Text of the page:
Imagined Liberation

Xenophobia, Citizenship, and Identity in South Africa, Germany, and Canada

Heribert Adam and Kogila Moodley
Book Cover

PB: $35.95
EAN: 978-1-4399-1190-7
Publication: Jul 15

HC: $90.50
EAN: 978-1-4399-1189-1
Publication: Jul 15

Ebook: $35.95
EAN: 978-1-4399-1191-4
Publication: Jul 15

250 pages
6 x 9

A comparative examination of hostility towards migrants around the world

Read the Introduction (pdf).


On a spectrum of hostility towards migrants, South Africa ranks at the top, Germany in the middle and Canada at the bottom. South African xenophobic violence by impoverished slum dwellers is directed against fellow Africans. “Foreign” Africans are blamed for a high crime rate and most other maladies of an imagined liberation. Why would a society that liberated itself in the name of human rights turn against people who escaped human rights violations or unlivable conditions at home? What happened to the expected African solidarity? Why do former victims become victimizers? With porous borders, South Africa is incapable of upholding the blurred distinction between endangered refugees and economic migrants. Imagined Liberation asks what xenophobic societies can learn from other immigrant societies, such as Canada, that avoided the backlash against multiculturalism in Europe. Heribert Adam and Kogila Moodley stress an innovative teaching of political literacy that makes citizens aware as to why they hate.

Table of Contents

Foreword Acknowledgments List of Abbreviations and Acronyms Introduction Part I Integrating Difference 1 Comparative Xenophobia 2 South African Perspectives on Xenophobia 3 Youth Voices Aim and Methodology 670; An Ethnography of Township Schools 670; How Students View Foreigners 4 Falling from Grace Shifting Views on “Mandelaland” 670; Reflections on Mandela 670; Patriarchy, Sexual Violence, and HIV/AIDS 670; Crime and Punishment 670; Corruption and Consumption 670; Reracialization, Affirmative Action, and Black Economic Empowerment 670; Descent into Zimbabwe? 670; Popular Sentiment versus a Liberal Constitution Part II Variations of Migration Policies: Africa, Germany, and Canada 5 Settler Colonialism Two Types of Colonialism 670; Founding Myths and Intergroup Attitudes 670; Metropolitan/Settler Relations 6 Xenophobia in Germany The Case of Roma/Sinti 670; Muslims as Enemies 670; Capitalist versus Communist Xenophobia 670; Conclusion 7 Multicultural Canada as an Alternative? Canadian Identities and Cultural Traditions 670; How to Select Immigrants 670; Opportunistic Multiculturalism Part III Political Literacy 8 Xenophobia and Political Literacy Comparing Political Education in Multiethnic Societies 670; Political Literacy as Strategy to Combat Xenophobia 670; Nation, Nationalism, Ethnicity, Ethnocentrism, and Critical Patriotism 670; Cosmopolitan Consciousness 9 Theorizing Xenophobia Conclusion: Alternatives and Global Trends Appendices Autobiography I: Navigating “Difference”: Insiders, Outsiders, and Contending Identities (Kogila Moodley) Autobiography II: Controversies: Peacemaking in Divided Societies (Heribert Adam) References Index of Names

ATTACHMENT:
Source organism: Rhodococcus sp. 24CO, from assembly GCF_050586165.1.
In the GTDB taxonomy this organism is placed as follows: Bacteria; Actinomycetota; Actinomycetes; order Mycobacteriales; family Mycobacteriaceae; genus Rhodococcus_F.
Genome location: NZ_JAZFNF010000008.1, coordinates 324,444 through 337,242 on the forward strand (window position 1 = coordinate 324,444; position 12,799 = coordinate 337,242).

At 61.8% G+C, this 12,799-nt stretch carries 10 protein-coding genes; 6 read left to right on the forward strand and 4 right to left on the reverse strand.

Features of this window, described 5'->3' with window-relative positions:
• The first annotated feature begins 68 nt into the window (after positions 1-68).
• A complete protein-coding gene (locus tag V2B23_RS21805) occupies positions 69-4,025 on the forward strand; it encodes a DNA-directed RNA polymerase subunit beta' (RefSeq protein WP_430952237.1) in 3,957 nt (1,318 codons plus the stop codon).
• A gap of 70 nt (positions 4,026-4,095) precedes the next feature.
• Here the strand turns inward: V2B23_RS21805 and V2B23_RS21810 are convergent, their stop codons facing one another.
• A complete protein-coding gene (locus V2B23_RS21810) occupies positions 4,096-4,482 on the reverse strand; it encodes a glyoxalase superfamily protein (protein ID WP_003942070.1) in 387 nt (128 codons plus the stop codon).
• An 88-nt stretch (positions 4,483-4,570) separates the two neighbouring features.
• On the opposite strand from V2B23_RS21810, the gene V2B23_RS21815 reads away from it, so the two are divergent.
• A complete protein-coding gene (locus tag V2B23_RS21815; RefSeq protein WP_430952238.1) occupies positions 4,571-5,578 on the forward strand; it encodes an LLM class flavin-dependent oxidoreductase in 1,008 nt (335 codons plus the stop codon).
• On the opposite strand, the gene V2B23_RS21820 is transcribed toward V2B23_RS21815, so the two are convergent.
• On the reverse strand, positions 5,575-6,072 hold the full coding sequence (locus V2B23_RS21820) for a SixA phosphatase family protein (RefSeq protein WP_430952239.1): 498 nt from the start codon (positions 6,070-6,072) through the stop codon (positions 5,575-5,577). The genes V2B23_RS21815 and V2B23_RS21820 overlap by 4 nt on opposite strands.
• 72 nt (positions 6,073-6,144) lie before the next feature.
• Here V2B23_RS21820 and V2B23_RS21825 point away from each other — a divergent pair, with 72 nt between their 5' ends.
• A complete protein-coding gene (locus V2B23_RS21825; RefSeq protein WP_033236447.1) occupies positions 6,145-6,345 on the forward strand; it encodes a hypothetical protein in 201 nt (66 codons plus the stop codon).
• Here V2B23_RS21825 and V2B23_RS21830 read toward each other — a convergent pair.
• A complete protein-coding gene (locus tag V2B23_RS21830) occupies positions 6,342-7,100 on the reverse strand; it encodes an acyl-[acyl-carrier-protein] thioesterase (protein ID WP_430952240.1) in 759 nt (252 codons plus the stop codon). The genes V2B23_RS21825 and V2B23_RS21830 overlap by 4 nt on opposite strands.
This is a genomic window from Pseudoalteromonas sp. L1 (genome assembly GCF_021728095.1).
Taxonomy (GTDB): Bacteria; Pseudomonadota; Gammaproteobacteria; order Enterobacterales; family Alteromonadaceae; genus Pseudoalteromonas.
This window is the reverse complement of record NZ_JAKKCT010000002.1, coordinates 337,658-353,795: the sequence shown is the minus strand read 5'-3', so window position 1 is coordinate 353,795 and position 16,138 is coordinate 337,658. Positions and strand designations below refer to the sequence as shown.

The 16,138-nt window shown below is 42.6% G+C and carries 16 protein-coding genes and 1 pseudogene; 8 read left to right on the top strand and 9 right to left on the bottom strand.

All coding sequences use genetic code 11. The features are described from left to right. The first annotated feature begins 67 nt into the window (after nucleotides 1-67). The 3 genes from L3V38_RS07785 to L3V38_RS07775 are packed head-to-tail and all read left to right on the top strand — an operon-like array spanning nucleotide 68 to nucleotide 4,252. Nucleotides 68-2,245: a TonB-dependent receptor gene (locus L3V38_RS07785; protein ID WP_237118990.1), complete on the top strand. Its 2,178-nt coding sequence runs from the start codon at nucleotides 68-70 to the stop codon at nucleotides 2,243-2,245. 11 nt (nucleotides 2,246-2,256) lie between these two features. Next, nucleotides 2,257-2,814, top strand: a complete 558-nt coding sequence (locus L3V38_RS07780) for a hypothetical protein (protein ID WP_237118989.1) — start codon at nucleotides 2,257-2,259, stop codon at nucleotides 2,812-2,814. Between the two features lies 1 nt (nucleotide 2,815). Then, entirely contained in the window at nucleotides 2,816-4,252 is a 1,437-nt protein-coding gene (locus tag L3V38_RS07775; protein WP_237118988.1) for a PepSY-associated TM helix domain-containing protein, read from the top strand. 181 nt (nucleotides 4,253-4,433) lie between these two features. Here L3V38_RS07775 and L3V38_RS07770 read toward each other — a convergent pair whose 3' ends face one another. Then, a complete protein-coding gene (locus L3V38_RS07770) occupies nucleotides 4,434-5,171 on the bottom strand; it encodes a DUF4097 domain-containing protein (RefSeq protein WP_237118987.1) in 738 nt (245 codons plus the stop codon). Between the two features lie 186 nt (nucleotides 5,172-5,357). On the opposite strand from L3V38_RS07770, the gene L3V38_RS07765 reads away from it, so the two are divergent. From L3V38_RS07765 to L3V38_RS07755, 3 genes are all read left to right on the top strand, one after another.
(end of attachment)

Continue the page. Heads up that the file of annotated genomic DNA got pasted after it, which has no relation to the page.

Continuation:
About the Author(s)

Heribert Adam is Emeritus Professor of Sociology at Simon Fraser University in Vancouver. Educated at the Frankfurt School of Critical Theory, he has published extensively on comparative ethnic conflicts and peacemaking, particularly socio-political developments in South Africa. He was awarded the 1998 Konrad Adenauer Prize of the Alexander von Humboldt Foundation and elected Fellow of the Royal Society of Canada. He is the co-author of Seeking Mandela: Peacemaking Between Israelis and Palestinians (Temple).

Kogila Moodley is Professor Emerita, Educational Studies at the University of British Columbia, where she was the first holder of the David Lam Chair. Raised in the Indian community of apartheid South Africa, her research is focused on critical multiculturalism, anti-racism education and citizenship. She has served as President of the International Sociological Association’s Research Committee on Racism, Nationalism, and Ethnic Relations. She is the co-author of Seeking Mandela.


In the Series

  • Politics, History, and Social Change edited by John C. Torpey

    This series will disseminate serious works that analyze the social changes that have transformed our world during the twentieth century and beyond. The main topics to be addressed include international migration; human rights; the political uses of history; the past and future of the nation-state; decolonization and the legacy of imperialism; and global inequality. The series will also translate into English outstanding works by scholars writing in other languages.